GENEVA — The European Union came under attack in the World Trade Organization Friday from China, India and other developing exporting nations for continuing to keep in place a plethora of import-restrictive barriers on textiles and clothing products.
Sun Zhenyu, China’s WTO ambassador, said his country is “extremely concerned” with the manner in which the EU has implemented the Agreement on Textiles and Clothing and underscored that although seven-and-a-half years have passed, “most of the EU’s quota restrictions” are still in place.
In a similar vein, the Indian delegation argued that the EU “has practically kept quotas on all the categories. India believes that this approach goes against the spirit of the ATC.”
A report on the EU Trade Policy regime by the WTO secretariat notes that the share of restricted imports that the EU has eliminated so far in the first three stages of the ATC is 20 percent, “leaving 80 percent for the final elimination scheduled for the end of 2004.”
The report adds that the figures tend to show the EU has “back-loaded” the liberalization of the quantitative restrictions that under the terms of the ATC accord must be terminated by the end of the 10-year transition period on Jan. 1, 2005, “while meeting the letter of the commitments on integration.”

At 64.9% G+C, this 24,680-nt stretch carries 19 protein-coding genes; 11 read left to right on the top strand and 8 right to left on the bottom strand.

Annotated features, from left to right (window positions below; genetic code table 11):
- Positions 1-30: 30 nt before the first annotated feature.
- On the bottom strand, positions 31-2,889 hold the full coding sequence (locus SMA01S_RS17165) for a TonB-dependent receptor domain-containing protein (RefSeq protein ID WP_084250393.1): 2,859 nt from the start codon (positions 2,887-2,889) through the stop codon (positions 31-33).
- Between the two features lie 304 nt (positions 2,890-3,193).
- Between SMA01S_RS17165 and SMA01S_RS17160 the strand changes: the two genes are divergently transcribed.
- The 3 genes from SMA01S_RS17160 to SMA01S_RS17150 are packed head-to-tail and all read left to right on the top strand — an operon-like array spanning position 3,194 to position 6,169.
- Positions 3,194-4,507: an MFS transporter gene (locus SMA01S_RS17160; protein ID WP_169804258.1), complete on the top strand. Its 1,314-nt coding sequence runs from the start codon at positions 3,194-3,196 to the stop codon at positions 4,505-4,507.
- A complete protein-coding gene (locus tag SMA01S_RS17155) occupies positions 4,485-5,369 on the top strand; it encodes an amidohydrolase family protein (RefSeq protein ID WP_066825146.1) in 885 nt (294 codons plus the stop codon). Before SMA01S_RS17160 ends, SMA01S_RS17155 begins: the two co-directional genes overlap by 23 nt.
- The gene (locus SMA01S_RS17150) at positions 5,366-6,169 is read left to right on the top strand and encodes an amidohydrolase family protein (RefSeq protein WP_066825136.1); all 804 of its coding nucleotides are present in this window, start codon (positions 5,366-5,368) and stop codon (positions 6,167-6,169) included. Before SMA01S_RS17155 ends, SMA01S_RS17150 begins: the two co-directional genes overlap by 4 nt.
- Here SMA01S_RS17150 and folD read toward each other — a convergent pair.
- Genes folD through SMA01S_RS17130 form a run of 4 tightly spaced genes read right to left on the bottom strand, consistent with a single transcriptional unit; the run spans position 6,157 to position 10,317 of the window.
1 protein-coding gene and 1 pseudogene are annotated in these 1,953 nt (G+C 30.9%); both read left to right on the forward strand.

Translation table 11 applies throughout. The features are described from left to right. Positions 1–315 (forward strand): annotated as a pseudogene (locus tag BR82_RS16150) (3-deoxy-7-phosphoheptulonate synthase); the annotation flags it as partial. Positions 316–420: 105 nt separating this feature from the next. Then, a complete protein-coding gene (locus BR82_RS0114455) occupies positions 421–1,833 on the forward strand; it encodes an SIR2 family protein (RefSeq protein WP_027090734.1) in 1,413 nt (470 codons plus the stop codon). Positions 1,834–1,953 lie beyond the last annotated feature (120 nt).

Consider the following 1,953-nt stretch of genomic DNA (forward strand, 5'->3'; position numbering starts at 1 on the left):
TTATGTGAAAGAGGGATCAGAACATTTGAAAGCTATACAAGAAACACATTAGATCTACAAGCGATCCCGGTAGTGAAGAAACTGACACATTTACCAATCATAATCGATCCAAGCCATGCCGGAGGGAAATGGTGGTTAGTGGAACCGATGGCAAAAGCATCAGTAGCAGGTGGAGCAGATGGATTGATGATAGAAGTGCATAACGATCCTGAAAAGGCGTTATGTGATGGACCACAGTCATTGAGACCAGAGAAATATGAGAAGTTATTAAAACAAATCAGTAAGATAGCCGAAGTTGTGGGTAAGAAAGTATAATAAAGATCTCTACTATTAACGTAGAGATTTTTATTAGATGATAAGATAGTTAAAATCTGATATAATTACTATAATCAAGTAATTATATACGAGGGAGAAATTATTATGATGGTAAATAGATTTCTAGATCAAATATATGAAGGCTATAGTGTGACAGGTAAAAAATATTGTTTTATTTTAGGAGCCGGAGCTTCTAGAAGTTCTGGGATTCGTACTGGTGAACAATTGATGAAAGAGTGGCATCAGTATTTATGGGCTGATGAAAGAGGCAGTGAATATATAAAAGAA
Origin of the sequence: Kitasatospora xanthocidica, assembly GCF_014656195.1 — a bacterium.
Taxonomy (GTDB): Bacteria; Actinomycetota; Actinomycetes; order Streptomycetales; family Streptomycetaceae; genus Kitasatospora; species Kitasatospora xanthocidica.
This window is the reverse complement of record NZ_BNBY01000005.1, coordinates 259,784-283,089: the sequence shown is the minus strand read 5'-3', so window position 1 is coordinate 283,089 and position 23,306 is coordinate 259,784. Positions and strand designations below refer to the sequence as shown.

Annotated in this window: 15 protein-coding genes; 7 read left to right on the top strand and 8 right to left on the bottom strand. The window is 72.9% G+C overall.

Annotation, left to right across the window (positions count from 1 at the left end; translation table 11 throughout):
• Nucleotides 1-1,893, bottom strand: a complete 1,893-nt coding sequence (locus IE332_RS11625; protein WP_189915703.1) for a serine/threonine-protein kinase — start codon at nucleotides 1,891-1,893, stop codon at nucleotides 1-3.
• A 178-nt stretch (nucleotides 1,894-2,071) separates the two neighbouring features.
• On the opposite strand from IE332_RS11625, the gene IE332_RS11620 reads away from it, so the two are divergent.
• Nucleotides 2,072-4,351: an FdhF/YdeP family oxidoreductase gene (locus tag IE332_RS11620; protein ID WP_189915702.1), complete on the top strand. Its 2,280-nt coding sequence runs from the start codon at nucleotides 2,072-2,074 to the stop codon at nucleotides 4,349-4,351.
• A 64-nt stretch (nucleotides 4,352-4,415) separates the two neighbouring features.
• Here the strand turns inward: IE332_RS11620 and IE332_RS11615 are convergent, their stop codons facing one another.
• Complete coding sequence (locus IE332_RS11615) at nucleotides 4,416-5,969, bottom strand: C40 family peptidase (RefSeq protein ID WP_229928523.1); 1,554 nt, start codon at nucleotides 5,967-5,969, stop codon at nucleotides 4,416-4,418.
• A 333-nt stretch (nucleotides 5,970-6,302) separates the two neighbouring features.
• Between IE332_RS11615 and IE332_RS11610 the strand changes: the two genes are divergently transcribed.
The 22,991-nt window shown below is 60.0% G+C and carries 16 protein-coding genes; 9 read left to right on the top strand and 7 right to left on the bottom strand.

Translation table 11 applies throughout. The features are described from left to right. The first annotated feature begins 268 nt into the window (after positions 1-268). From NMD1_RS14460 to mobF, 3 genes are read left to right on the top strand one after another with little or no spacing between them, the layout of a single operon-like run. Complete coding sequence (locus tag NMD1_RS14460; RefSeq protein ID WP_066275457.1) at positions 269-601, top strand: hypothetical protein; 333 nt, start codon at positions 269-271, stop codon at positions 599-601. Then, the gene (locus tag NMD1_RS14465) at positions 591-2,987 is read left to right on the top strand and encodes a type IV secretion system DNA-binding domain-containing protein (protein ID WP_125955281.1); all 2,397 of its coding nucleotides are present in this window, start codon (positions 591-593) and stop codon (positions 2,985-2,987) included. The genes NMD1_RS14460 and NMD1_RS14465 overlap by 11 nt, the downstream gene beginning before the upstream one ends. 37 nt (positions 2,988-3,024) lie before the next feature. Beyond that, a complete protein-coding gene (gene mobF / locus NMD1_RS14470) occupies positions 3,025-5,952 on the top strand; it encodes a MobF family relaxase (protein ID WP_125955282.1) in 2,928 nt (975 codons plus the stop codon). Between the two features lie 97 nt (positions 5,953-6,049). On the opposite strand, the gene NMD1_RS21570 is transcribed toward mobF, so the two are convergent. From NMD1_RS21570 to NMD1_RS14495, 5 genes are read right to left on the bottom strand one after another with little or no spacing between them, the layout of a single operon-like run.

Hong Kong said that while the simple applied-tariff rate for nonagricultural products has come down from 4.5 in 1999 to 4.1, in the case of textiles and clothing products, they remain high in comparison with other industrial products. The EU tariffs for the more common textiles and clothing products — such as men’s and boys’ shirts, trousers, knitted shirts, knitted blouses and T-shirts — Hong Kong said are all at 11.9 percent and urged the 15-member EU “to consider expeditious actions to reduce the tariff rates for textiles and clothing products to narrow the gap.”
China and Hong Kong took the floor to complain that, in some instances, the EU has eliminated textile and quota restrictions on non-WTO members, while keeping them in place for WTO members.
This story first appeared in the July 29, 2002 issue of WWD. Subscribe Today.